Behind The Shot: Crashing Wave Vs. Pelican

Californian brown pelican (Pelecanus occidentalis californicus) – 1/4000, ISO 250, f/6.3 – Nikon Z9 + Nikon Z 800mm f/6.3 – La Jolla, California, USA.

La Jolla is a seaside town on the Southern Californian coast just north of San Diego. Many bird species call this place home throughout the year, and in the winter months, the Californian brown pelicans look fantastic in their breeding plumage. If you catch just the right combination of weather, swell, and wind, the bird photography in La Jolla rivals almost anywhere else in the world.

Though you can easily get great pelican photos with a 100-400mm lens in La Jolla, those with a longer focal length telephoto lens will still find opportunities to use it. On this warm SoCal winter’s day, I switched back and forth between the Nikon Z 100-400mm f/4.5-5.6 and the incredible Nikon Z 800mm f/6.3 VR S lens attached to a Nikon Z9.

I had expected to use the 100-400mm for flight photos and the 800mm for pelican portraits and detail shots. However, on this particular day, I was also testing the new MK2 version of Really Right Stuff’s PG-02 gimbal head for review. To get a sense of how smooth the new gimbal was, I started using it to track the soaring and swooping pelicans with the 800mm, and before I knew it, an hour had been well spent and there were a few new keepers in my archive. The icing on an enjoyable flight photography session was to finally get a pelican flying past when a wave crashed on the rocks behind it.

The combination of the Z9 and the Z 800mm lens continues to impress. It’s a remarkable lens for an unheard-of price. Sure, it’s a little less flexible than the Nikon Z 600mm with its built-in 1.4x extender, but the 800mm is well under half the price and lacks nothing in the sharpness department. To put real numbers on that for more perspective, the Z 800mm currently sells for $6499, while the Z 600mm is $15499. I never thought I’d see the day where $6499 could be considered affordable, but I think this lens will tempt many people.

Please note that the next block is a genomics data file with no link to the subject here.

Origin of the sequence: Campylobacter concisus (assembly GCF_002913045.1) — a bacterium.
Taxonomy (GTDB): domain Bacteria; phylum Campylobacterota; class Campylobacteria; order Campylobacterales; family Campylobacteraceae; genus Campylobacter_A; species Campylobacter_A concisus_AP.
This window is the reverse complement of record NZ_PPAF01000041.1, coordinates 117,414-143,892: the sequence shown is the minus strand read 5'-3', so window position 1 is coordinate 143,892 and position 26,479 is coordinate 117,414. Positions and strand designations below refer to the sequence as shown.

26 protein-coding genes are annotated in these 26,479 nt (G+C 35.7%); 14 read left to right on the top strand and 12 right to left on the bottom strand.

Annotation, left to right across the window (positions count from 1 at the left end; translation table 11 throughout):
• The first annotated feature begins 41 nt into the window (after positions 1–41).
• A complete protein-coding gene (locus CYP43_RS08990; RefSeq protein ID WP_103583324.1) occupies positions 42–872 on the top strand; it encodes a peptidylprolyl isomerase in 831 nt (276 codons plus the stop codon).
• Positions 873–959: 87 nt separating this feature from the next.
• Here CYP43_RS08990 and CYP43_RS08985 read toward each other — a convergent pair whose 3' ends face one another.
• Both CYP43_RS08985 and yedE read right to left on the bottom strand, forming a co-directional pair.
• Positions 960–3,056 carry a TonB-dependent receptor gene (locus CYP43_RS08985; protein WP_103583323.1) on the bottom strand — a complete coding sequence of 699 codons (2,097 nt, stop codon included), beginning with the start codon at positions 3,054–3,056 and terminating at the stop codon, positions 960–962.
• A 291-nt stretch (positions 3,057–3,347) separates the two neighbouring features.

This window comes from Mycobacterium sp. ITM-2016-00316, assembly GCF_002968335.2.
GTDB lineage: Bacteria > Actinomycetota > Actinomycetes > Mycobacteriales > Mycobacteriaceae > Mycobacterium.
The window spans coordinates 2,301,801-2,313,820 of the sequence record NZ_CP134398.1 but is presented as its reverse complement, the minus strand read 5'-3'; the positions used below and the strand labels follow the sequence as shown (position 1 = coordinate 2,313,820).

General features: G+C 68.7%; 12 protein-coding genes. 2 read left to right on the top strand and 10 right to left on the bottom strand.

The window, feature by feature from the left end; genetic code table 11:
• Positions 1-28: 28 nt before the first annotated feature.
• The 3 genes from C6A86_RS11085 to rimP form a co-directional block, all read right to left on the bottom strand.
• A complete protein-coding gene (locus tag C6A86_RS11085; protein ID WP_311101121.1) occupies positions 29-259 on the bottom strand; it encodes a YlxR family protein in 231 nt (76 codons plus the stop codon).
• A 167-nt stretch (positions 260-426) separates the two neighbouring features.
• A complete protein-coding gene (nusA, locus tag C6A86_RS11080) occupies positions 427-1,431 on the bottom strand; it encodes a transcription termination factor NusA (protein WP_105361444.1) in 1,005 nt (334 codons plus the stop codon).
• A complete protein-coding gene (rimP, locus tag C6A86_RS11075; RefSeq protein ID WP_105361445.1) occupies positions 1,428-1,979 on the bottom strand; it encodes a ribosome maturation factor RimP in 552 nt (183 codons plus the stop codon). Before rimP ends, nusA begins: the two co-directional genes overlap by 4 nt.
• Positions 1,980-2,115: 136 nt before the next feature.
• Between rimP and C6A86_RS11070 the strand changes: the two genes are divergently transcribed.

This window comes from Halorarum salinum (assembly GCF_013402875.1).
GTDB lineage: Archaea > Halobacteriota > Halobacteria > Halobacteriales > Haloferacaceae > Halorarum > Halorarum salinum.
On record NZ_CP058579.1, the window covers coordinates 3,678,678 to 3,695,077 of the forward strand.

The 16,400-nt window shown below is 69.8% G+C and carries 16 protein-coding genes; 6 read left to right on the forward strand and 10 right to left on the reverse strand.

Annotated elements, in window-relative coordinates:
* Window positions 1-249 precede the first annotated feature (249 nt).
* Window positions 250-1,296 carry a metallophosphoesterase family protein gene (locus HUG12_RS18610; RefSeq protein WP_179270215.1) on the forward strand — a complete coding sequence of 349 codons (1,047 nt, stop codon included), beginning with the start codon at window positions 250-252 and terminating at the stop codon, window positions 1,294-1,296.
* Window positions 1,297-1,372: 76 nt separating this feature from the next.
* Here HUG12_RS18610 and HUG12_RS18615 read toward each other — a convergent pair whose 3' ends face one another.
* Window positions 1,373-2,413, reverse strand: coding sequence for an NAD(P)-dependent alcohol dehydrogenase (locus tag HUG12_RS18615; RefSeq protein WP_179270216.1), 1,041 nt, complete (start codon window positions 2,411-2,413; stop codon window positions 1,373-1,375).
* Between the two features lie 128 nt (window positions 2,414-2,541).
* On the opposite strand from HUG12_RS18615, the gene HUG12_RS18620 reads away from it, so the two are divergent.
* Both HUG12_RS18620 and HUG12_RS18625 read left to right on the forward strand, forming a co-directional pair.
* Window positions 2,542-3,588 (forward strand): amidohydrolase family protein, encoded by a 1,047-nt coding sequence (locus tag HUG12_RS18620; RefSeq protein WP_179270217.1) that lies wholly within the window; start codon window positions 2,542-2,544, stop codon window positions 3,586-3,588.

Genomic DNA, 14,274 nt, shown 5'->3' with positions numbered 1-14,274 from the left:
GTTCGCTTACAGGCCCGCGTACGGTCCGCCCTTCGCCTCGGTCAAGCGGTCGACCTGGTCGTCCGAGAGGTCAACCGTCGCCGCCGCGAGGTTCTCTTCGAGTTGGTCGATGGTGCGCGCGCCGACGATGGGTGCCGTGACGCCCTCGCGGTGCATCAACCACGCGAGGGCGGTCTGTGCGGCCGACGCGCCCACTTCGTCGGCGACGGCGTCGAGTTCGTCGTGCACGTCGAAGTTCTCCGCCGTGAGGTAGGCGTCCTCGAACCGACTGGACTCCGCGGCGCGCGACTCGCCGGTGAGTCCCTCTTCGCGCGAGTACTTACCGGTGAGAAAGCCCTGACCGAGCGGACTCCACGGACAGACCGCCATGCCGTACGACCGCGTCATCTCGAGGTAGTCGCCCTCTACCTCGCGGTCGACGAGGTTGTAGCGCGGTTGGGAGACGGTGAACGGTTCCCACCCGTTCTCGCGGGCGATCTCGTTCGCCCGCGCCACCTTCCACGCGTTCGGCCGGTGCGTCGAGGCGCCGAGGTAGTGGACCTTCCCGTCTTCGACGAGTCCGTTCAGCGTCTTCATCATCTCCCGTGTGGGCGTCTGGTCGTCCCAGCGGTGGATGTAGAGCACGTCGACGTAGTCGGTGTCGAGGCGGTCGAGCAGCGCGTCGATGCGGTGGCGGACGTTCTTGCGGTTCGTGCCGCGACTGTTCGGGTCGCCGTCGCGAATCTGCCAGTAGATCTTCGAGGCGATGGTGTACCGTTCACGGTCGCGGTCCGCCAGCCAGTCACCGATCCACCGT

As I often do when shooting wildlife, I used manual exposure with Auto ISO. This allowed me to set my aperture to its widest option with my front dial and then alter my shutter speed as necessary with the camera’s rear dial, with the camera handling the choice of ISO between my specified upper and lower parameters. This setup is particularly useful in locations where you constantly switch from action (flying) shots to static portraits. When something lands nearby, you don’t want to shoot a portrait at the shutter speed you used for your flying shots. That would cause an unnecessarily high ISO to be used. With this exposure setup, you rotate your shutter speed dial to make the adjustment, and the aperture setting will remain untouched. Auto ISO takes care of the rest.

Photo of author
Professional photographer based in Yukon, Canada, and founder of Shutter Muse. His editorial work has been featured in publications all over the world, and his commercial clients include brands such as Nike, Apple, Adobe and Red Bull.

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4 thoughts on “Behind The Shot: Crashing Wave Vs. Pelican”

  1. really enjoy your staff Dan, intending to invest more and more in photography gear, I would like to become full time photographer but I don’t know what would be the steps for it… any material in this direction pls?

    • Thanks for the kind words. This isn’t a topic I have covered in great detail on the site. Perhaps something for the future. I base a lot of my content off questions people ask me, so I will keep this in mind.

    • Lower would have been ISO 100. The lower the better, without going into expanded ISO values. For the Z9 I would have set ISO 12,800. But this is a very personal choice. Every camera I use is different. On the Z9, 12,800 is the top of my comfort level. Of course, in bright sunlight, the camera isn’t going to come anywhere near 12,800 anyway, but I don’t tend to change these things once they have been set. That’s the beauty of manual exposure with Auto ISO.


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